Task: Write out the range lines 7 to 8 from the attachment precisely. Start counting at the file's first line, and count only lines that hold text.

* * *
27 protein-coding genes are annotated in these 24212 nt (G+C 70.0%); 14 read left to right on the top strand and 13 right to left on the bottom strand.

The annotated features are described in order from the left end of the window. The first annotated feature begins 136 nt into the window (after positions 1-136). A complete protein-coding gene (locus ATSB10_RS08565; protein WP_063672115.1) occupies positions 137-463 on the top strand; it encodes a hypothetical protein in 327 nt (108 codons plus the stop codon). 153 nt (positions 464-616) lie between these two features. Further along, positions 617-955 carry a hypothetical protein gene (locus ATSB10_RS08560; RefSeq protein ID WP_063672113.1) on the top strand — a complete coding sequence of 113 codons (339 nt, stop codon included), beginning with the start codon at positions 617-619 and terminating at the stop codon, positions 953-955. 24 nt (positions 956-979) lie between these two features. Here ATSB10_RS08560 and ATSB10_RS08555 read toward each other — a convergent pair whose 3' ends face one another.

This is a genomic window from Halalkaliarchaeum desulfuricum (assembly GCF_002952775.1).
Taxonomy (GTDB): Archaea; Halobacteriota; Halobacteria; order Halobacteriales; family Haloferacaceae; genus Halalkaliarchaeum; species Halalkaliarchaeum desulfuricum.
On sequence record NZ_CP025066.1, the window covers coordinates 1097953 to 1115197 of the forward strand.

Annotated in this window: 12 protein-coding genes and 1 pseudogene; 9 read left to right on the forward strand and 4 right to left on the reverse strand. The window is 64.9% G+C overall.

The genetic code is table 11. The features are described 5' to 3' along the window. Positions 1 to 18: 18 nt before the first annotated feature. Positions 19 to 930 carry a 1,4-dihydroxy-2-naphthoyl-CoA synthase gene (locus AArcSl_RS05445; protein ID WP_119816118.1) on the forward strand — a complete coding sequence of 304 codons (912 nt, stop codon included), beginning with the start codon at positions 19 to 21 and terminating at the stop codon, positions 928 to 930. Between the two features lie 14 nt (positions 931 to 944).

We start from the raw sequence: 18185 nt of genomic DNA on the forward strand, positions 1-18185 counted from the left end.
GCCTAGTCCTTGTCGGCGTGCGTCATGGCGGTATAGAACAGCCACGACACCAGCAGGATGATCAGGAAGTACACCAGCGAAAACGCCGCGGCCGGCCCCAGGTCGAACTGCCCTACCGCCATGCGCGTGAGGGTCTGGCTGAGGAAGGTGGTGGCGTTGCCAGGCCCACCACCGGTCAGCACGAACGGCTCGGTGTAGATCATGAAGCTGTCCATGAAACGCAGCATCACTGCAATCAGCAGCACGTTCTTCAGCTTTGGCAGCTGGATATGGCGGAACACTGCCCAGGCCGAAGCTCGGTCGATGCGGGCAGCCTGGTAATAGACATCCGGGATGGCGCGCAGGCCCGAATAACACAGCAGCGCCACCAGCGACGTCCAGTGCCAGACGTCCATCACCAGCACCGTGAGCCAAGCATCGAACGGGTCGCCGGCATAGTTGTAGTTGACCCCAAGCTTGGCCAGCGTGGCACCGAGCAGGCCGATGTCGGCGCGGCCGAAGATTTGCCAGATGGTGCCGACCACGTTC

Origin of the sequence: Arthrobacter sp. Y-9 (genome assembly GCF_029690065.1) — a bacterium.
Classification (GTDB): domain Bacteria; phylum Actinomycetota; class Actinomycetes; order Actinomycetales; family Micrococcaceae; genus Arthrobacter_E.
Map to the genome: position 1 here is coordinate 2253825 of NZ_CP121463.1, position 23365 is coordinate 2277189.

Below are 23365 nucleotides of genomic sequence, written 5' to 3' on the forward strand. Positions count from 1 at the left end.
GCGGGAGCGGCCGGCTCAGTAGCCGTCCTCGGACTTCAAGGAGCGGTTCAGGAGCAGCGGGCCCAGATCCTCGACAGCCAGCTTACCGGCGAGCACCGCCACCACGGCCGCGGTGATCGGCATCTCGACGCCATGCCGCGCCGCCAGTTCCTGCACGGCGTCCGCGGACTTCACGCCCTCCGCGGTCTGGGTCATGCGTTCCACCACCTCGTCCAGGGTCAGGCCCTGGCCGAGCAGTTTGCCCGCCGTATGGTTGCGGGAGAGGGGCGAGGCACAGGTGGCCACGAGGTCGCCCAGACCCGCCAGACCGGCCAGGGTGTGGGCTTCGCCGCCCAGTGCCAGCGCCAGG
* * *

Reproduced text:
The genetic code is table 11. The features are described 5' to 3' along the window. Positions 1 to 18: 18 nt before the first annotated feature. Positions 19 to 930 carry a 1,4-dihydroxy-2-naphthoyl-CoA synthase gene (locus AArcSl_RS05445; protein ID WP_119816118.1) on the forward strand — a complete coding sequence of 304 codons (912 nt, stop codon included), beginning with the start codon at positions 19 to 21 and terminating at the stop codon, positions 928 to 930. Between the two features lie 14 nt (positions 931 to 944).

We start from the raw sequence: 18185 nt of genomic DNA on the forward strand, positions 1-18185 counted from the left end.